William Bogle was born in Londonderry, Northern Ireland on 28th August 1873. His mother was Jane Bogle (nee Mahon), his father was Robert Bogle. They had married in 1868, in Londonderry, Northern Ireland. William’s family tree is shown on Ancestry. He had two sisters, Rebecca born in 1865 and Elizabeth Jane born in 1869. The Ireland Census 1901 accessible on Ancestry.co.uk tells us that Rebecca married Charles Gourley and they are shown to be living at Kilcroagh, Castlederg, Tyrone with two children and Robert Bogle (her father) age 70 shown as Father in Law. The Colhoun Family Tree also on Ancestry shows that the other sister Elizabeth Jane married Joseph Dougherty a widower. They had five children by 1911, Louisa Jane, 17, Robert, 16, Ellen 15, William James, 11, Nora Reid, 10.
William Bogle was a career soldier. He enlisted for 12 years service with The 4th Inniskilling Dragoon Regiment on 14th February 1891, he was a cabinet maker by trade . His Next of kin was listed as Jane Bogle (Mother) of 2 Lower Road, Londonderry. William’s Regimental number was C – 433 – B. He was transferred to The 6th Dragoons Regiment in November 1899. He served in India between September 1894 and January 1899 and in South Africa between January 1900 and August 1902. He was awarded the South African Queen’s medal with Clasps, and The King’s Medal with clasps.
After leaving The Dragoons in 1903 having completed 12 years service, William met his wife Elizabeth Downie. They married in Londonderry. She was related to the Coulhoun family. The couple emigrated to Canada. I contacted the owner of the Colhoun Family Tree on Ancestry.co.uk, and the following information was supplied by her.
William Bogle aged 30 arrived at Quebec on the ship ‘Athenia’ on the 9th May 1906 . His nationality was recorded as Irish. Elizabeth followed 4 months later. Lizzie Bogle arrived at Quebec aged 28 on the 28th Sept 1906 on the ship ‘Canada’. Her Nationality was recorded as Irish.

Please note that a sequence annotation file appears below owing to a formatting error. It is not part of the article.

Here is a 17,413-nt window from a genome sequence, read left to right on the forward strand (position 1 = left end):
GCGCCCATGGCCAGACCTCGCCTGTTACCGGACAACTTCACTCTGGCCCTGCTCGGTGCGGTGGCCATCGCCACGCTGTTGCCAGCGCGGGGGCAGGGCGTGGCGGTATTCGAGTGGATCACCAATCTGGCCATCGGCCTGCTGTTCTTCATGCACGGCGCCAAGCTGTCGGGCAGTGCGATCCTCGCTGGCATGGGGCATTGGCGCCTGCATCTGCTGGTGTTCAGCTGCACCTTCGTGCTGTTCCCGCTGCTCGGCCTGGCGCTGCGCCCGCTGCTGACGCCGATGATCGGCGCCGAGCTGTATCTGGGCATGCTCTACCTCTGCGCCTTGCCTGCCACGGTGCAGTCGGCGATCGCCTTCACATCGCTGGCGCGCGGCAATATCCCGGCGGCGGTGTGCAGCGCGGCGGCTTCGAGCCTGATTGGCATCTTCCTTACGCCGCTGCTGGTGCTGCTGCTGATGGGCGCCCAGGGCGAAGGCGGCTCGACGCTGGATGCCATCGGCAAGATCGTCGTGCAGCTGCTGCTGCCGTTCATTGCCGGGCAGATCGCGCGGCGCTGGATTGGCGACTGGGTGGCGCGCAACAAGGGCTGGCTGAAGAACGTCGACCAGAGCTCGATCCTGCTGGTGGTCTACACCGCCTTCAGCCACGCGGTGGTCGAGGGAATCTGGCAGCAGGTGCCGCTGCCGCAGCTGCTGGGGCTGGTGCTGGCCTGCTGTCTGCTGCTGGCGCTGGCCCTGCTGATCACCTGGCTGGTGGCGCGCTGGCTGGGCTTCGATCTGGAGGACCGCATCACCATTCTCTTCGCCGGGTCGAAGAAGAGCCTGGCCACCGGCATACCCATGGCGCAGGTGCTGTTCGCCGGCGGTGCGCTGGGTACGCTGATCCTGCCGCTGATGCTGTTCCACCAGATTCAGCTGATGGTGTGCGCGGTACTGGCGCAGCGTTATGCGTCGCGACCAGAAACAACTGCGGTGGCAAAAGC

“William and Elizabeth had moved to Canada I believe because she had relatives on her fathers side over there. I believe they may have lived at a place called Swilly Farm, Ericksdale, Manitoba. as Samuel Couloun had emigrated over there with his son Ernest and we are led to believe that they lived with William and Elizabeth. We do know that Samuel went back to Ireland, leaving Ernest to live with his aunt and uncle. I do not believe there were any children from this relationship”.
William enlisted in Winnipeg Manitoba into the 183rd Battalion on 8th February 1916 and was later transferred to 1st Battalion Canadian Labour Corps, his regimental number was 871099. He gave his trade as Carpenter and had a distinguishing mark of a Tattoo depicting a female head on his left forearm which was valued as £3 in 1904.
He gave his address as 466 Pacific Avenue, Winnipeg, Manitoba and his next of kin as Mrs Lizzie Bogle. He gave his date of birth as 26th August 1877 which made him appear to be 4 years younger than he actually was, bearing in mind that he was actually 43 years of age.
After training in Canada, William sailed for England from Halifax on S.S.Missanabie and the second part of the journey was on the S.S.Saxonia.
On arrival in England he was posted to Whitley Army Camp on the 13th October 1916 and was awarded the position of Acting Lance Corporal on the 23rd October 1916 but he reverted to ranks at his own request on the 16th November 1916.
William was to remain at Whitley Camp until the 16th November 1916 when he was transferred to Seaford Army Camp then proceeded overseas on the 8th February 1917 where he remained until the 20th April 1918. On his return to the U.K. he was posted to Inchcliffe, Liverpool and eventually to Kinmel Park Army Camp for repatriation on the 22nd January 1919.
(From Library of Canada, Attestation Papers for Private 871099 William Bogle).
Kinmel Park Camp was a segregation camp used to house Canadian Soldiers awaiting repatriation to Canada after the end of WW1. Unfortunately the conditions at that time were extremely harsh with a lack of every kind of commodity, the camp was overcrowded and the services were poor, there were shortages of clothing, food and blankets. As a result of this situation, a vast number of servicemen and women became ill and many succumbed to the Influenza Epidemic or complications associated with this infection.
Unfortunately William contracted Influenza and died on 10th February 1919 at 9th General Hospital.
William is buried in St. Margaret’s Cemetery, Bodelwyddan.